Andrea Maffei on Futuristic Urban Space

Urban architecture: Italian creativity meets Japanese innovation

As our society is becoming more mobile and flexible, many architects are necessarily creating multipurpose open spaces. Andrea Maffei is one of them. As an Italian associate of prominent Japanese architect Arata Isozaki, Maffei has co-designed the tallest skyscraper in Italy, Turin Olympic Hockey Stadium and the public library in Maranello. All of them are designed to fit a flexible and mobile way of living.

One of his recent projects is the development of the fifty-story office tower in CityLife, which has become a progressive futuristic residential, commercial and business area in the northwest of Milan. “Our way of working has changed a lot. There are many different kinds of jobs and there are also an increasing number of co-working spaces. Not everyone goes to the office everyday or spends all day in the office. For example, in any office of Siemens, no one has a desk, only a box. Their workers take a box when they arrive in the morning and sit wherever they want”. He explains how our space is transforming to accommodate the different needs and expectations. The style of co-working is no longer a privilege of freelancers and start-ups, but large international corporations are also exploring workplace culture and design.

“The Endless Tower”, as he calls it, reaches a height of 207 meters and is part of Milan's urban projects in the fair trade area. The panoramic lift is also an idea of futuristic space and infinite time. It takes only a minute to go up to the top floor and has a capacity of moving hundreds of people at once. The concept of creating a simple, flexible workspace such as the CityLife tower seems to be a clear interpretation of what a contemporary office should be.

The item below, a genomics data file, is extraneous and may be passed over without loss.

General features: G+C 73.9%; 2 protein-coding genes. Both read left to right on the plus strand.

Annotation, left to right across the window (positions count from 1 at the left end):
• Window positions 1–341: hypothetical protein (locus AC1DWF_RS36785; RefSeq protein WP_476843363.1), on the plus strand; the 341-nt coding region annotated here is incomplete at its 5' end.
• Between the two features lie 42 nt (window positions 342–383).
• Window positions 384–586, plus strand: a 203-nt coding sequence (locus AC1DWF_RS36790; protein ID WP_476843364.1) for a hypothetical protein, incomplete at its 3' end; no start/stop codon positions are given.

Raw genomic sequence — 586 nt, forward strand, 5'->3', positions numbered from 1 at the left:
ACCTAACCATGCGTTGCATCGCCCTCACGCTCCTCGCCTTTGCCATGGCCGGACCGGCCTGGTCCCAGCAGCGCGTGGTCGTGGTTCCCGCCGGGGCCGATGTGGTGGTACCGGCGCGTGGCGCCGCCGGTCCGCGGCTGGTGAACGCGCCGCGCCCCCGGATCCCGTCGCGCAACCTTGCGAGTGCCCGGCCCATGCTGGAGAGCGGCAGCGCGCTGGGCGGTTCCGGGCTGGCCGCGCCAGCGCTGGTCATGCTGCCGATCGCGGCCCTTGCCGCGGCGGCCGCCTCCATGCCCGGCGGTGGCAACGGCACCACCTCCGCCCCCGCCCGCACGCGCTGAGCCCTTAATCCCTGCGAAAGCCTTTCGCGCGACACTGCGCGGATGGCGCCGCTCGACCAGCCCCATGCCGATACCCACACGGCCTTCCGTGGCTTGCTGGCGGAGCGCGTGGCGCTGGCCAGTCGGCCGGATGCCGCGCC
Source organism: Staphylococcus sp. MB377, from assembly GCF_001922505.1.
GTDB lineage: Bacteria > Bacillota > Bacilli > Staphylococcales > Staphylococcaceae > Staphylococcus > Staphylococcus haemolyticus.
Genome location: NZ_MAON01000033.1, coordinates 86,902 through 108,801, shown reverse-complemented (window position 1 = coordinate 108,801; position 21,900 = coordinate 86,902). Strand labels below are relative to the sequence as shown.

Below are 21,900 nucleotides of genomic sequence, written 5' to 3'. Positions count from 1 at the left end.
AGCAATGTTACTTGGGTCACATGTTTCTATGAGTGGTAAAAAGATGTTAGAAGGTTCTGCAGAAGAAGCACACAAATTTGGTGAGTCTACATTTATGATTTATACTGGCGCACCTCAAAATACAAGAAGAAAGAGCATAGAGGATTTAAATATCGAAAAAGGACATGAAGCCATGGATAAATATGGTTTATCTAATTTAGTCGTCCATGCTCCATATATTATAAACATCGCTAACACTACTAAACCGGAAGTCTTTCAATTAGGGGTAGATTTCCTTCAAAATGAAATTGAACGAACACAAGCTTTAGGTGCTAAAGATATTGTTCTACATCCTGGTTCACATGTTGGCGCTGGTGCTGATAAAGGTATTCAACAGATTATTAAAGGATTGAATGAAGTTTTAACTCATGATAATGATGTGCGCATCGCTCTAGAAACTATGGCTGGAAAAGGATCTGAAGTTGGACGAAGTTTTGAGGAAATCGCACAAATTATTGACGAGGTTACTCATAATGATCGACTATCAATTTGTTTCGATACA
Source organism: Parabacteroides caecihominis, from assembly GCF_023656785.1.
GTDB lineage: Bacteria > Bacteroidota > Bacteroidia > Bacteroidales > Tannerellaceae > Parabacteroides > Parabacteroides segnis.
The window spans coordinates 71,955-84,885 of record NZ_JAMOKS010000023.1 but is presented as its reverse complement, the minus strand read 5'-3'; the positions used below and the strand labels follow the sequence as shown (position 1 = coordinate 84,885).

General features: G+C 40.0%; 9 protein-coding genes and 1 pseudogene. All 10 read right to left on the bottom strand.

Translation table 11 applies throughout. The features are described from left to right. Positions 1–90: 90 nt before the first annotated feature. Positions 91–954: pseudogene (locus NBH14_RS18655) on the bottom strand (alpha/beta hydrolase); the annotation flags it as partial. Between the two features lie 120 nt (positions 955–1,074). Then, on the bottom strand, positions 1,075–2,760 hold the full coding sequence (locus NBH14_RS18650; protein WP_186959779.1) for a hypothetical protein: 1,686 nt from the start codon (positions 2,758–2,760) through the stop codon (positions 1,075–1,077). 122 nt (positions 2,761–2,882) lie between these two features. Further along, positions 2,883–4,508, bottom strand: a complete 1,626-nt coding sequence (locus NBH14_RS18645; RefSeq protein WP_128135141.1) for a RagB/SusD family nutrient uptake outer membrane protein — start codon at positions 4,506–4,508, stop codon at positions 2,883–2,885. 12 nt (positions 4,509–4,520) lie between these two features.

Pala Alpitour in Turin is another example of multi-purpose open space which he co-designed with Isozaki. The venue, located in the Santa Rita district, was built originally to host the ice hockey games for the 2006 Winter Olympics. The rectangular futuristic building is spread over four levels which are divided into the upperground and the underground. Because of the flexible system of movable structures, the largest indoor arena in Italy has become a place that can be used potentially for anything from Euroleague to concerts, trade shows, and other events. Since the Olympics, the venue has been used for some musical shows such as the Notre Dame de Paris, as well as Bob Dylan, Madonna, Rihanna and Peter Gabriel concerts. “We kept the world sport stadium structure and transformed it into a flexible space”, which was one of /Maffei's most enjoyable projects along with the collaboration with Isozaki.

As he worked and lived in Japan from 1997 to 2004, Maffei's cross-cultural experience is certainly visible in the projects, featuring functionality, and a balanced mix of tradition, contemporary elements and simplicity. “Tokyo was very interesting. It's so futuristic, especially coming from Europe. I also like the mechanical underground system of the city. You can move very fast and efficiently”. As he adds with a laugh, “we live in a country of improvisation”, which is the complete opposite of Japan. Combining Italian creativity and Japanese innovation, Maffei says “a dream project could be a development of skyscraper in Tokyo or a kind of cultural space like a museum in Japan”.